PS
    Pro oil is not the issue. It is the 250 million existing vehicles that require oil to move down the road. And that is still the most economical means of individual motorized transport.
  • jimparrjimparr Posts: 9
    Thanks for an informative and nice response. I hope for the sake of the American worker that production of the car remains in the USA.
    I do think the Volt is economically viable now for the right consumer. And I think there are millions of "right " consumers. Mass consumption of the Volt would help get this country toward economic independence.
  • gagricegagrice San DiegoPosts: 29,018
    The more I see US losing manufacturing jobs the more concerned I get. Cars like the Volt and Leaf are the future. We are not doing much to manufacture the future in the USA. We should be manufacturing the battery cells and electric motors and controllers here. GM is still buying the gas engine in the Volt from Opel. Built in Europe somewhere.
  • ighigh Posts: 60
    The Volt engine is currently being built at the Michigan Flint Engine South plant. GM had to retool the assembly line to get the production costs in line.

    http://www.wnem.com/story/17231047/gm-to-invest-75m-to-upgrade-offices-at-flint-- engine

    GM has battery contracts with A123 systems (recently in the news for wrong reasons) and Envia a start up from Silicon Valley. US will continue to innovate and make stuff at the top of the value chain. Mature technology will be moved to China for low cost production.

    US did import $100 Billion worth of oil from Saudi Arabia, Venezuela and
    other middle east countries in 2011. US spent another 100 billion on military costs to ensure these oil supplies in the middle east.

    Currently Chile (a friendly nation) is the largest producer of Lithium. Bolivia was not among the top 10 in production in 2011.

    http://en.wikipedia.org/wiki/Lithium
  • gagricegagrice San DiegoPosts: 29,018
    I should have said lithium reserves:

    Now, with the emergence of electric cars, lithium could challenge petroleum as the dominant fuel of the future. And nearly half the world’s known resources are buried beneath vast salt flats in southwestern Bolivia, the largest of which is called the Salar de Uyuni. Bolivians have begun to speak of their country becoming “the Saudi Arabia of lithium.”

    Yet it’s not clear that Bolivia is capable of making money off its trove. Morales, who is closely aligned with the populist socialism of Hugo Chávez, the President of Venezuela, is prone to revolutionary declarations: “Either capitalism dies or else Planet Earth dies.” Such rhetoric tends to scare away the kind of foreign investment that would facilitate the development of the Salar.

    http://www.newyorker.com/reporting/2010/03/22/100322fa_fact_wright
  • jimparrjimparr Posts: 9
    My sticker says the engine was built in Austria. Transmission (electric drive uint) - United States.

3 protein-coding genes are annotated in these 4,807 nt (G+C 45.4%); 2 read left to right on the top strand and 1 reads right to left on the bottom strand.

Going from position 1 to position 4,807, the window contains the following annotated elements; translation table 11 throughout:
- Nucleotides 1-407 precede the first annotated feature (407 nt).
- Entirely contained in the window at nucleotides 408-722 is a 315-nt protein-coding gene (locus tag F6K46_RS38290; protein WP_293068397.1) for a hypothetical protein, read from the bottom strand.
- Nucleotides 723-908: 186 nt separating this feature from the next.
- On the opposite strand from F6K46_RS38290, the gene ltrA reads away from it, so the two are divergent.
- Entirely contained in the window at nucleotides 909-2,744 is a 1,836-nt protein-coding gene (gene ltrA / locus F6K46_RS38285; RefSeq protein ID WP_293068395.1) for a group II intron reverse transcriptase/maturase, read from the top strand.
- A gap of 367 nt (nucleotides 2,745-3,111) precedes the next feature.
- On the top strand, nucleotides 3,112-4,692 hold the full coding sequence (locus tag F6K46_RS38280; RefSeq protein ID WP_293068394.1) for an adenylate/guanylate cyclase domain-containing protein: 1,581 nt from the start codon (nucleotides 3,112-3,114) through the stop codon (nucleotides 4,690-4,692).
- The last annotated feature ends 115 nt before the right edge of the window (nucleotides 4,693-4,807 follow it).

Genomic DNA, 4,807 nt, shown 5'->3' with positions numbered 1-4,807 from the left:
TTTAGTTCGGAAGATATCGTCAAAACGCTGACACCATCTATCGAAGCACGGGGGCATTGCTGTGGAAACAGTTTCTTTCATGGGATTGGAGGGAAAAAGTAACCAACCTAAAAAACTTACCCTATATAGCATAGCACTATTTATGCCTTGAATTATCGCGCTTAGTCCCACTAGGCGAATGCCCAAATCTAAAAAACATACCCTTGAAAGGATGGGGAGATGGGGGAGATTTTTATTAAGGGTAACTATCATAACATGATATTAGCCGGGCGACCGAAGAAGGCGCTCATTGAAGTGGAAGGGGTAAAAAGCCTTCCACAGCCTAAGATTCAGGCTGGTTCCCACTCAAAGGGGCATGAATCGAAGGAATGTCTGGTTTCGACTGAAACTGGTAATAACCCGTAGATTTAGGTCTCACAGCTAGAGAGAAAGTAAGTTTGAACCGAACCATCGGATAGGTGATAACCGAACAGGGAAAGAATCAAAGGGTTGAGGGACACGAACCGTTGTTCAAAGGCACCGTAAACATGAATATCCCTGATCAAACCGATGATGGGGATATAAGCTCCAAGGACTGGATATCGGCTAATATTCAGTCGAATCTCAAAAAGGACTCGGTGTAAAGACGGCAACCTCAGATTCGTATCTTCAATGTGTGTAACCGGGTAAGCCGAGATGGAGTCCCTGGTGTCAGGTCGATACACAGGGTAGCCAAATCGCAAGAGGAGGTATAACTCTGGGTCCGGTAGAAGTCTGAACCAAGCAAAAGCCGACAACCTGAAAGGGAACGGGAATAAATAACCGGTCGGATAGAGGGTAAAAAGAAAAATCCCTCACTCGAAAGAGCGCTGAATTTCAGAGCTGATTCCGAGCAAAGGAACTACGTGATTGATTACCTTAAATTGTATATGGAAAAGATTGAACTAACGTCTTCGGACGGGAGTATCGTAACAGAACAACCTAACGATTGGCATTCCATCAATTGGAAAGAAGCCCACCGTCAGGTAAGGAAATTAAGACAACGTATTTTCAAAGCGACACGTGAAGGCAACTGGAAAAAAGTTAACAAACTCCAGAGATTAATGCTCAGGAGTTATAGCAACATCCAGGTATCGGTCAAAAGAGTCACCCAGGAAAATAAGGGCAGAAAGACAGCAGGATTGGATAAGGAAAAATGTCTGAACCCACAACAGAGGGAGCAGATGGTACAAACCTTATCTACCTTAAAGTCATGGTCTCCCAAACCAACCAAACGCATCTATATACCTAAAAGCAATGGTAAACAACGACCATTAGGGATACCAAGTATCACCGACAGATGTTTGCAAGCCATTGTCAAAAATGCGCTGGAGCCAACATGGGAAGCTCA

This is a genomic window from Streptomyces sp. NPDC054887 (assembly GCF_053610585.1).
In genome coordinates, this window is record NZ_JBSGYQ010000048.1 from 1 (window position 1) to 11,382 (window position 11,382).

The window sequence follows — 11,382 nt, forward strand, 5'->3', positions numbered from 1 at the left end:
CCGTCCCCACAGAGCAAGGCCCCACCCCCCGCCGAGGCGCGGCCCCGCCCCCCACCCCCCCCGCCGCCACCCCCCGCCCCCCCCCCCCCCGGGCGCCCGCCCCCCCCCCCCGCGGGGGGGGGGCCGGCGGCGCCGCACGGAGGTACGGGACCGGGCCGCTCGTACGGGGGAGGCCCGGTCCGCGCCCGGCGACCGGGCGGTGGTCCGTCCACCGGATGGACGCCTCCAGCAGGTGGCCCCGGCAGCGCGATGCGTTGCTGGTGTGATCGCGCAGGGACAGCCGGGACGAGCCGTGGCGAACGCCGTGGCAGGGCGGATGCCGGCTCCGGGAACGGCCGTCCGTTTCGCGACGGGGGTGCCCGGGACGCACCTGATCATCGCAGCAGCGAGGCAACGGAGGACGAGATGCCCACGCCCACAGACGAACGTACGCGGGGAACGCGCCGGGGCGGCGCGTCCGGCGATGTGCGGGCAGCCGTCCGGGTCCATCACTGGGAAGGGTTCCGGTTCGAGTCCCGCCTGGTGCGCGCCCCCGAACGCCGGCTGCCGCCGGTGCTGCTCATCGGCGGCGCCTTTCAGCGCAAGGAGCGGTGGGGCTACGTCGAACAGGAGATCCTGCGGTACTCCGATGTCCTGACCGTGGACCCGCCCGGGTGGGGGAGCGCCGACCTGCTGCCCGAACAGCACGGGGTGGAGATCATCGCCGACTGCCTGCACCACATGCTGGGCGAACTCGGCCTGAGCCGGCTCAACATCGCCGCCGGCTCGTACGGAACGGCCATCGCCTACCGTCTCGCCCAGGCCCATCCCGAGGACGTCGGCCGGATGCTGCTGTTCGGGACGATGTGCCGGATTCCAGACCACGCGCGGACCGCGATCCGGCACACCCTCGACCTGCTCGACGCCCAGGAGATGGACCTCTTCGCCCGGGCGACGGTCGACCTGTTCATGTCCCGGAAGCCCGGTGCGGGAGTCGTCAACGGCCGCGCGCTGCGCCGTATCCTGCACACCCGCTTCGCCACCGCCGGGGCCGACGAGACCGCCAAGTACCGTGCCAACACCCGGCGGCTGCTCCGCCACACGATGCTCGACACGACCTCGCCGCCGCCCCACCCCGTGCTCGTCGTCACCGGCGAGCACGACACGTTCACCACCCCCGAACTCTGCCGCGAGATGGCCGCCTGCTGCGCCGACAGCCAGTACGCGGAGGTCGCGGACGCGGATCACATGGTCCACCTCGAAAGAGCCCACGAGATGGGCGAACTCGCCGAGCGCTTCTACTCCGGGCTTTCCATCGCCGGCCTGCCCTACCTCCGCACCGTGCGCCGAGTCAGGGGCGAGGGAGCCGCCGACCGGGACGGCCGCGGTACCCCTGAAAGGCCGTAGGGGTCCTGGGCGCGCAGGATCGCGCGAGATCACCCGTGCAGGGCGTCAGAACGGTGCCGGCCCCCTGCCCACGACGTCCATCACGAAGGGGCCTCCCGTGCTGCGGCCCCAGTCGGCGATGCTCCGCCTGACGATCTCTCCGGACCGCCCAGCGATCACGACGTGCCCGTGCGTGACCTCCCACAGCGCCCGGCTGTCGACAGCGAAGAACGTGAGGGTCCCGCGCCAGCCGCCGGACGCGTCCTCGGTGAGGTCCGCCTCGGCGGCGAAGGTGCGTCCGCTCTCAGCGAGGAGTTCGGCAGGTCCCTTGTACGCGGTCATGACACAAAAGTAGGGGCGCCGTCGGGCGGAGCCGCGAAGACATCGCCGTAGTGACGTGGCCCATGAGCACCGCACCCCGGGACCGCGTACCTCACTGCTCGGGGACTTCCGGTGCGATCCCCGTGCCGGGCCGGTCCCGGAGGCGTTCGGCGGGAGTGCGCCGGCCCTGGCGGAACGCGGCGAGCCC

• steverstever Viva Las CrucesPosts: 40,805
    A reporter wonders about Chevy's reputation abroad. If you did not grow up in the US, email pr@edmunds.com by 4pm Eastern today, April 13, 2012, to share your thoughts on Chevy's reputation back home.

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  • Has anyone experienced a clunk noise when clicking on the brites in a 2012 volt?
  • I am experiencing a loss of power from what I have when using the battery when my 2012 volt switched from battery power to fuel. Is anyone else experiencing this? Also when I switch to fuel the engine seems to run very fast and noisy . Thanks
  • dmathews3dmathews3 Posts: 1,739
    I just got mine Tuesday and the couple times it switched from elec to gas the only way I could tell was by the dash display. With radio off, there was no difference that I could feel or hear. Now maybe at 70 I'm sure I would hear the engine.
  • ighigh Posts: 60
    dmathews3 congrats on your new Volt. Did you get a good deal?

    I also cannot tell most of the time when the engine switches from electric to
    gas. A loss of power should not happen unless you are going up
    an extended incline and forgot to switch to Mountain mode 30 mins before
    the climb. Any other loss of power should be very short lived - the time
    it takes the gas generator to charge the battery for depleted reserve power.

    So far 1980 miles on 10 gallons. I charge using the 120v outlet for 10 hrs
    every night. Most night do not need to charge full as charge remains from
    previous day.

    The scenarios for using gas are:
    1. airport pickup/drop off (70 miles round trip)
    2. Going to a party/get-together on Friday night after battery depleted
    on commute
    3. visiting some of my local friends/relatives outside the 20 mile radius on
    weekends

    Looking to reserve the Focus electric next. By using the combined
    electric range of 120 miles for the 2 cars, I think I can cut down on gas
    further.
  • PF_FlyerPF_Flyer Pennsylvania Furnace, PAPosts: 5,891
    edited April 2012
    Having never driven a Volt, but understanding that the gas engine is simply there to generate electricity when the battery is low, you shouldn't feel any difference when the engine switches on should you? And the engine is simply going to run at the speed it runs at to move the vehicle and (I assume) supply some recharging capability to the battery, correct? The wheels are driven by electric motor and as long as there's juice, there's power. It's not like you step on the gas and the engine revs go up, is it? That would border on extremely silly.

    Just some inquiring mind questions :shades:

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  • ighigh Posts: 60
    Actually it is a little bit more complicated than that.